CSS CacheBuster

I’m sure just about every web developer is familiar with client-side stylesheet caching. You know how it goes, you’re making changes to a stylesheet and checking them in your browser and then, all of a sudden, the updates you made don’t show up. When this happens, you either click refresh like a spastic monkey or clear your browser cache and the world returns to normal.

Much more frustrating than that experience is server-side stylesheet caching. Although I’ve seen this happen periodically on Linux servers as well, our Windows testing server here in the office is a cache maniac. If you refresh a page on the server a few times, the machine will start serving a cached version of the stylesheet…and continue doing so for several minutes. You can clear your browser cache and refresh a zillion times, but you’ll still get the cached version. When you point your browser directly to the CSS file, it will actually show the latest version, but when you go back to the page you were trying to refresh, or any page that links to that stylesheet, you’ll still get the cached version. It’s enough to drive me mad, especially when I’m already working on fixing quirky IE issues.

While the server caching settings really should be reconfigured, the accepted local method of dealing with this annoyance is to add a query string to the stylesheet url like so:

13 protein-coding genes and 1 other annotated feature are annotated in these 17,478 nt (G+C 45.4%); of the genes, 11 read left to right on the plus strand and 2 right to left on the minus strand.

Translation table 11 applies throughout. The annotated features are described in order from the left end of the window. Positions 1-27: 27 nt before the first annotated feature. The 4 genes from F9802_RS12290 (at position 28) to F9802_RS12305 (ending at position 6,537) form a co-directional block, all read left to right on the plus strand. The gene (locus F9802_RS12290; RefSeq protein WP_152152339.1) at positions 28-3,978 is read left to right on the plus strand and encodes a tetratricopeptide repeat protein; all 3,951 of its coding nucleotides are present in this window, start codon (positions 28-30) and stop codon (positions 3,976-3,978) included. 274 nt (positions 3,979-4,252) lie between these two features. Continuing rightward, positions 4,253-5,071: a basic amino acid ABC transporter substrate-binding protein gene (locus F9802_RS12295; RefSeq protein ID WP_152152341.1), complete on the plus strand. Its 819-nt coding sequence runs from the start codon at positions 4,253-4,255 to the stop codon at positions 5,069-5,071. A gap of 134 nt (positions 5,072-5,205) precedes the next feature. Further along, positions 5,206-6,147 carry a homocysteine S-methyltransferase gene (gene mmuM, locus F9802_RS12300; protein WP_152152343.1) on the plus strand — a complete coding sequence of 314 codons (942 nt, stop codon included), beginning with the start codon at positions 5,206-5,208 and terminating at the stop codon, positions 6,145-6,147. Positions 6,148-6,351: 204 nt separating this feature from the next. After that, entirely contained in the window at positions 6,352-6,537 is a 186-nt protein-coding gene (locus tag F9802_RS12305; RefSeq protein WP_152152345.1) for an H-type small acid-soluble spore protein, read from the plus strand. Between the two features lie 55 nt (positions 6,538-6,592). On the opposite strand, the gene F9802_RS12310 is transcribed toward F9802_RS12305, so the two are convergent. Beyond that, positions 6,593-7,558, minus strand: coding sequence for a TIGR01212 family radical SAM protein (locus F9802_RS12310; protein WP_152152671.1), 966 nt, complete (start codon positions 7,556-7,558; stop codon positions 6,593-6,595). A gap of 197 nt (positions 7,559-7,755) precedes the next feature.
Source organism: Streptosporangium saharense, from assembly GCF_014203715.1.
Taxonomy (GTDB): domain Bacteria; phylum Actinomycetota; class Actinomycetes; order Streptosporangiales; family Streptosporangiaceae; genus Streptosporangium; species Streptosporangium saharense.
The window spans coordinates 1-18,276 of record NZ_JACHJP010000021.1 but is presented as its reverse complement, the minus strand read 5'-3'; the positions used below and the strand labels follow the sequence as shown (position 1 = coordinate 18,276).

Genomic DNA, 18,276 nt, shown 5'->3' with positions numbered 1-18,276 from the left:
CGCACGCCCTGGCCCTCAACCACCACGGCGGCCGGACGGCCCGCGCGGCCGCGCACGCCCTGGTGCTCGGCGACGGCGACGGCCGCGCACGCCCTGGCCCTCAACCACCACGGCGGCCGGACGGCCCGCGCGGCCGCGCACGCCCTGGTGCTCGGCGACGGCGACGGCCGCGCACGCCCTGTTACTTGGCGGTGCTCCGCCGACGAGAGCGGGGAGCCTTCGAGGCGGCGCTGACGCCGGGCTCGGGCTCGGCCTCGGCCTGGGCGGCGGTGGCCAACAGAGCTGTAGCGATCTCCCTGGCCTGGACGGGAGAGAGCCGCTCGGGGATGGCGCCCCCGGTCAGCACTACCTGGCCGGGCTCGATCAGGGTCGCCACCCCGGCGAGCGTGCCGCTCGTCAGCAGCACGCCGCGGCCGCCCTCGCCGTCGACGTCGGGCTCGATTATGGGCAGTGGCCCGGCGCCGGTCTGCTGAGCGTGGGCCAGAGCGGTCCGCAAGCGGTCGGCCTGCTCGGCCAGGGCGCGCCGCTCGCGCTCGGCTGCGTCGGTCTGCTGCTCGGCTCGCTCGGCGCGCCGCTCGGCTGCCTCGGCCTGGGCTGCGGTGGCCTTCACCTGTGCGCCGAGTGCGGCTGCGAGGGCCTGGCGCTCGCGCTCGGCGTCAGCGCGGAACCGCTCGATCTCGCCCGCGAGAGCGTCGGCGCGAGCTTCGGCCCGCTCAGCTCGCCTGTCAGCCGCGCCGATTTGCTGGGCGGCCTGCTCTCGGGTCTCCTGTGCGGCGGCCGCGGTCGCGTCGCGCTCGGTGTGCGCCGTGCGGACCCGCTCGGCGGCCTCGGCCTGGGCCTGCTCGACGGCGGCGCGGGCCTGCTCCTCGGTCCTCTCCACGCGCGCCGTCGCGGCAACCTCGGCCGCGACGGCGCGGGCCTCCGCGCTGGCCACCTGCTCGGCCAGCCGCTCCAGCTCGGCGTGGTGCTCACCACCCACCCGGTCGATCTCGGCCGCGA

<link rel="stylesheet" type="text/css" media="screen" href="css/screen.css?foo"/>

This essentially fools the server into thinking the file must have server-side code, hence forcing it to re-load the stylesheet.

While this parlor trick stops the server-side caching, we often work on sites that do not have the stylesheet seperated into an include, so you can add the ?foo to the stylesheet href value on one page, and as soon as you jump to another page, you get the old stylesheet again. Additionally, we often forget in our final cleanup to remove the query strings when we’re done working on a site, leaving behind our query-stringed stylesheet links for the world to see. Bah!

What’s the solution? Ideally, adjusting the server’s cache settings. As a stopgap though, or for situations where I don’t have control over the server’s cache settings, I wrote a bookmarklet that reloads all the linked stylesheets with a query string of the current timestamp attached. I used a timestamp rather than the usual ?foo because sometimes it seems like the server caches the ?foo query string and we end up using ?foo1, ?foo2, ?foo3… This way, the query string is guaranteed to stay unique.

CSS Cachebuster
As usual with bookmarklets, just right click on the link and “save link as” or drag it into your bookmarks toolbar.

I know, I know, it’s not all that impressive, but I’m proud of my little bookmarklet. As I keep telling Dustin and my other 133t Hax0r friends, I’m a designer, not a coder. Now feel free to pick it apart and tell me what you would have done differently and I’ll update the link above accordingly.


14 comments on “CSS CacheBuster

Ashrufzz says:

Awesome tip! Now I don’t have to click on refresh twice or use cache cleaner no more.. 😉

How about just hitting Control + Refresh?